3. Private pensions are nearly extinct
Only a few decades ago, many large employers offered “defined-benefit” pensions, guaranteeing retirees and their spouses a fixed monthly payment for life.
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Times have changed. The Bureau of Labor Statistics says that in 2011, just 1 in 10 large employers offered fixed benefit plans, covering 18 percent of private industry employees. (By contrast, many government positions at all levels still offer pensions.)
A report by global advisory company Towers Watson says that, by late 2013, only 24 percent of Fortune 500 companies offered new employees any type of defined-benefit plan (most were “hybrid” plans, not traditional fixed-payment retirement plans) compared with 60 percent in 1998.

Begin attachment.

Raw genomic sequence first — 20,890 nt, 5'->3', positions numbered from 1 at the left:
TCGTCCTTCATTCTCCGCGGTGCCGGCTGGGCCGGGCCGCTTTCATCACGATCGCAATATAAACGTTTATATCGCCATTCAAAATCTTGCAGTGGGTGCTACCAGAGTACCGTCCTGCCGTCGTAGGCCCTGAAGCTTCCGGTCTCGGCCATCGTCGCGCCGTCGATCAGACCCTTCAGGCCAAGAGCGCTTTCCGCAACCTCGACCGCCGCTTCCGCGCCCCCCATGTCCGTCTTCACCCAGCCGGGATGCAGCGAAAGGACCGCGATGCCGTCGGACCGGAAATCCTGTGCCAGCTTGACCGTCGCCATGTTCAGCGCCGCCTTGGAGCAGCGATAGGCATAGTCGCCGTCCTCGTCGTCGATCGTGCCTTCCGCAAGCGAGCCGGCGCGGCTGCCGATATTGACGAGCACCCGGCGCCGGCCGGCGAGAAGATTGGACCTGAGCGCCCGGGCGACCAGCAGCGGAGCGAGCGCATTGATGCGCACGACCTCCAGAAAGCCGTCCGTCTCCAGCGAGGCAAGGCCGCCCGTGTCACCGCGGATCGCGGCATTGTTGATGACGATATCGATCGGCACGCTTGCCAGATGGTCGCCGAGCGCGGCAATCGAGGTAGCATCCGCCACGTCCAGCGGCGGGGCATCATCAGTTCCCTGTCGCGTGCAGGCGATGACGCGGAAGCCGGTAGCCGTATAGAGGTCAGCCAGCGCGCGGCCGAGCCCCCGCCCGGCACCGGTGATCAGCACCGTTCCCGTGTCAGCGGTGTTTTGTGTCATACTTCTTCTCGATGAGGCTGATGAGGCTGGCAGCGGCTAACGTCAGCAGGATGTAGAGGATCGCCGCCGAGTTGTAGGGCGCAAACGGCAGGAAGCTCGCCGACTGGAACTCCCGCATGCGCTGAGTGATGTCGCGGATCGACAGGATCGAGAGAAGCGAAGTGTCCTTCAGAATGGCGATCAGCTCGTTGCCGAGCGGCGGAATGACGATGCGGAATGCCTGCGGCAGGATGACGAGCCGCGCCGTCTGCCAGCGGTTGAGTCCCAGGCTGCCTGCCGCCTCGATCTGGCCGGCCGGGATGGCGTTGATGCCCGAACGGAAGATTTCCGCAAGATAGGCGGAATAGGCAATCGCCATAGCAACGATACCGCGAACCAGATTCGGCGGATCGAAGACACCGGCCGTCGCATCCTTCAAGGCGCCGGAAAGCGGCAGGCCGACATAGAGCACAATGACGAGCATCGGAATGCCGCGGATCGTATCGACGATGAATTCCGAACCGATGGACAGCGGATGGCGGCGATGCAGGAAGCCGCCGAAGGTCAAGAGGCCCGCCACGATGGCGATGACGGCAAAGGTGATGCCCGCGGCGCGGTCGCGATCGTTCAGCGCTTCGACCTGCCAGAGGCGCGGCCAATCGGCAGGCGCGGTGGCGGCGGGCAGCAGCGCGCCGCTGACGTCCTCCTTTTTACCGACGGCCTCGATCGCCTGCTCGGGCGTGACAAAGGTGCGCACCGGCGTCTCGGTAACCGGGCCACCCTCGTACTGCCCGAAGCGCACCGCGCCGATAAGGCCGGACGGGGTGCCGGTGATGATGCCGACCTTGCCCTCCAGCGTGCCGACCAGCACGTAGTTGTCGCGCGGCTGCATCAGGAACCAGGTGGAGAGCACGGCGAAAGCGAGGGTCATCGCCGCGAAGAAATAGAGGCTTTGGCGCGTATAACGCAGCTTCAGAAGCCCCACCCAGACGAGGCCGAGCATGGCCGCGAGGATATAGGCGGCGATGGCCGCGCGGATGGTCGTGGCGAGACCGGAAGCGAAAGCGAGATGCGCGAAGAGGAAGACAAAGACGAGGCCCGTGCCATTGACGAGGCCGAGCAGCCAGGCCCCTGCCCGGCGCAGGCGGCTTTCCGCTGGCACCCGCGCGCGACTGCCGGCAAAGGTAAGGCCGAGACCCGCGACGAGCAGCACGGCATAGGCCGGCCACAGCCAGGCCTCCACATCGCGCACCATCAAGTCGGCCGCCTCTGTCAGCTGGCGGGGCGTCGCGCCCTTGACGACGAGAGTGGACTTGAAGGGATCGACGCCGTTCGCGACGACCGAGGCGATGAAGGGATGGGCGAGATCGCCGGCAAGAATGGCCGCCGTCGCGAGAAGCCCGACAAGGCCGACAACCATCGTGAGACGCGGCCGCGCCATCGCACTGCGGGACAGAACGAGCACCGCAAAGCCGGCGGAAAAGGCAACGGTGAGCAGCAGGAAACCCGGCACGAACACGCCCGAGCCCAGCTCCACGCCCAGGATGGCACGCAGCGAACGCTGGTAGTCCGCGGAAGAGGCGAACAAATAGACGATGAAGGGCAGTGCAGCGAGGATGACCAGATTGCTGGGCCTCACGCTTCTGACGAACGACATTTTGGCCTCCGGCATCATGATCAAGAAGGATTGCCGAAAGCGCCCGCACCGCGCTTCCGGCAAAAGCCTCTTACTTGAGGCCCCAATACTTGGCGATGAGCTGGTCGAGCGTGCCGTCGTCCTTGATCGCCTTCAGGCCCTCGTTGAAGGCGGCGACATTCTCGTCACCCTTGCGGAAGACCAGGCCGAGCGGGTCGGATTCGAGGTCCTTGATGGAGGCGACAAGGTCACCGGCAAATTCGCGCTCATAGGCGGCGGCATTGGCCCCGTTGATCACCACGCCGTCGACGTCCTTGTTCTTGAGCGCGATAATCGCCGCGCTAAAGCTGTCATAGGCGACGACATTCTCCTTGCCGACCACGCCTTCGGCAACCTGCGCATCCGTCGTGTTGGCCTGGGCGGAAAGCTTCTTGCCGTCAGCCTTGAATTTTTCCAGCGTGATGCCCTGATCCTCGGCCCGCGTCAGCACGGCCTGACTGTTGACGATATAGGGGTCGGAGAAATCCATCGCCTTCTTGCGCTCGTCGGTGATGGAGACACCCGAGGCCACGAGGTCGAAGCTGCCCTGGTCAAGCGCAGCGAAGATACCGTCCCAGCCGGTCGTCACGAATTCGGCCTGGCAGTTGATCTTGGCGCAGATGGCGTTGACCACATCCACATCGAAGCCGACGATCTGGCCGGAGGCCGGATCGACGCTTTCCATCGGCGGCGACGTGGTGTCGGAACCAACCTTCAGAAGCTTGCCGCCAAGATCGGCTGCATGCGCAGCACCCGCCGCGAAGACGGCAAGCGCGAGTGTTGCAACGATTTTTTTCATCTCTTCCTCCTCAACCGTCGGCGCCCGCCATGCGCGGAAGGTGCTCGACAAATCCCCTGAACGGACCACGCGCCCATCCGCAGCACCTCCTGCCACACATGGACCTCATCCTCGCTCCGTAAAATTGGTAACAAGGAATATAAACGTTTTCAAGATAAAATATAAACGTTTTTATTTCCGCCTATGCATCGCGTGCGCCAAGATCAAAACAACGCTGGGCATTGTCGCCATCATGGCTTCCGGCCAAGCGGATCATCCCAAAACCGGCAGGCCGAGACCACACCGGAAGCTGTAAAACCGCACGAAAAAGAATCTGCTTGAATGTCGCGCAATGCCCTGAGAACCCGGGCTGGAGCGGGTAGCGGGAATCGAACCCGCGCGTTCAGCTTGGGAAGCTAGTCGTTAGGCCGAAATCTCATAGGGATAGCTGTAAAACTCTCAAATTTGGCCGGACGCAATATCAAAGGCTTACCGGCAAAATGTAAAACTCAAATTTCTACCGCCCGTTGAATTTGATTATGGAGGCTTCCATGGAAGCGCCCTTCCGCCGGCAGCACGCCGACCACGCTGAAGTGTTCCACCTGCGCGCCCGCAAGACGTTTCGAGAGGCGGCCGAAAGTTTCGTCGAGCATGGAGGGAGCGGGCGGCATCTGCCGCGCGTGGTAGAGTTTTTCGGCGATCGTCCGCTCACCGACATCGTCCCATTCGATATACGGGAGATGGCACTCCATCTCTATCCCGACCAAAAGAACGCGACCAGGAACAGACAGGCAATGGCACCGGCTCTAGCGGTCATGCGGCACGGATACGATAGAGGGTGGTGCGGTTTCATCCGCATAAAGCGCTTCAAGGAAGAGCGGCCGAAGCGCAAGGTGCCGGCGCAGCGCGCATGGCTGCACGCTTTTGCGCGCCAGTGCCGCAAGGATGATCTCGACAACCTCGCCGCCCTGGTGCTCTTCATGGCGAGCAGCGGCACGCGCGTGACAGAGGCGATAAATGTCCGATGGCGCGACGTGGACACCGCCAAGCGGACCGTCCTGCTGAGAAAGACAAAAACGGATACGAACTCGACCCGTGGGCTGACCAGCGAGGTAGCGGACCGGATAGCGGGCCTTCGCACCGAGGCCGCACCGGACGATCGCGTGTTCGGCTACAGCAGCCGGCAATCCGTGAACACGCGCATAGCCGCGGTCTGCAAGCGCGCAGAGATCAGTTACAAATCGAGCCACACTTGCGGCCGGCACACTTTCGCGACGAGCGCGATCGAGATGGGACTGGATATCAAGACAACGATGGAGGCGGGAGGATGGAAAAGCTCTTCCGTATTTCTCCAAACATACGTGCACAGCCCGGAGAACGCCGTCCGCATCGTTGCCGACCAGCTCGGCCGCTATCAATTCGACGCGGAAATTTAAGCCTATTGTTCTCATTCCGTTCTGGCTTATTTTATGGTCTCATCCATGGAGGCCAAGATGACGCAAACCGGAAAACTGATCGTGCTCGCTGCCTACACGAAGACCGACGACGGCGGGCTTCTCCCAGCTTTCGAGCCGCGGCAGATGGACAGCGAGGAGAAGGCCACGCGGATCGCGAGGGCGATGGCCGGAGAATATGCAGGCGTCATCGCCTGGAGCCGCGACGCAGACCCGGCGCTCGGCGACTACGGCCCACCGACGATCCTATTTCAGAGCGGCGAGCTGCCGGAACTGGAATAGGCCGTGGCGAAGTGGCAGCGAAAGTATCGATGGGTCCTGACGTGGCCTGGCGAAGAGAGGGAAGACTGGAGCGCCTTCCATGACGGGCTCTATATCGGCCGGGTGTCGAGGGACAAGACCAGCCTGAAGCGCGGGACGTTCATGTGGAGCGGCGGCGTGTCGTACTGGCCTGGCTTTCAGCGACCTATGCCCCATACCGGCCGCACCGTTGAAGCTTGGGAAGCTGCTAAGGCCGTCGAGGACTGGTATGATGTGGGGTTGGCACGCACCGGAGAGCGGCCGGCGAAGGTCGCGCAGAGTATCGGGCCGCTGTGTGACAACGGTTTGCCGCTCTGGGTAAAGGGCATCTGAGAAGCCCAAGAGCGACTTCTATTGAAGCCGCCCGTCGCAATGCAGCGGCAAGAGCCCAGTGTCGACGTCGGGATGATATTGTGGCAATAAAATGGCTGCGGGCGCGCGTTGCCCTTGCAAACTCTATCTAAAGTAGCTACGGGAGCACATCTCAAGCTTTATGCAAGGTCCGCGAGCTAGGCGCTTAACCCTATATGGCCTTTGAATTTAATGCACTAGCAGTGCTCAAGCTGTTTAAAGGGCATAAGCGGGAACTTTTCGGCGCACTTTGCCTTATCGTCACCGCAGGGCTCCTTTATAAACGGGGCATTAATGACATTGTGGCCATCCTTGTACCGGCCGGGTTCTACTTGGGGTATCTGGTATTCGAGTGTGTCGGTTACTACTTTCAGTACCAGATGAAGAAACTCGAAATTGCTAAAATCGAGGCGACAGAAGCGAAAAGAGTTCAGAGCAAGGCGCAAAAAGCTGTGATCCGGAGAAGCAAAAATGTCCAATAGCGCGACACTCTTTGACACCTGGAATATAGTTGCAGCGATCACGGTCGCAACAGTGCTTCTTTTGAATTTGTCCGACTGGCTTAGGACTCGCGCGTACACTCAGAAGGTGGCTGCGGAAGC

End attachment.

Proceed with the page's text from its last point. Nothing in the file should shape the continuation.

Most of us, if we’re lucky, instead have tax-deferred 401(k) retirement savings plans that we need to keep track of ourselves, instead of being managed by experts.
Tip: Save more. Without a pension, you simply need to save more for retirement. Follow the basic rules for retirement savings, including minimizing taxes, working longer, investing regularly and keeping on top of your investments. Invest the savings in indexed funds, which typically outperform actively managed mutual funds or investing the money yourself.
Boost savings by every possible penny. Keep increasing 401(k) contributions to meet your retirement goal. Don’t have a goal? Use several retirement calculators to decide how much you’ll need and what to save to get there. Here are two calculators:
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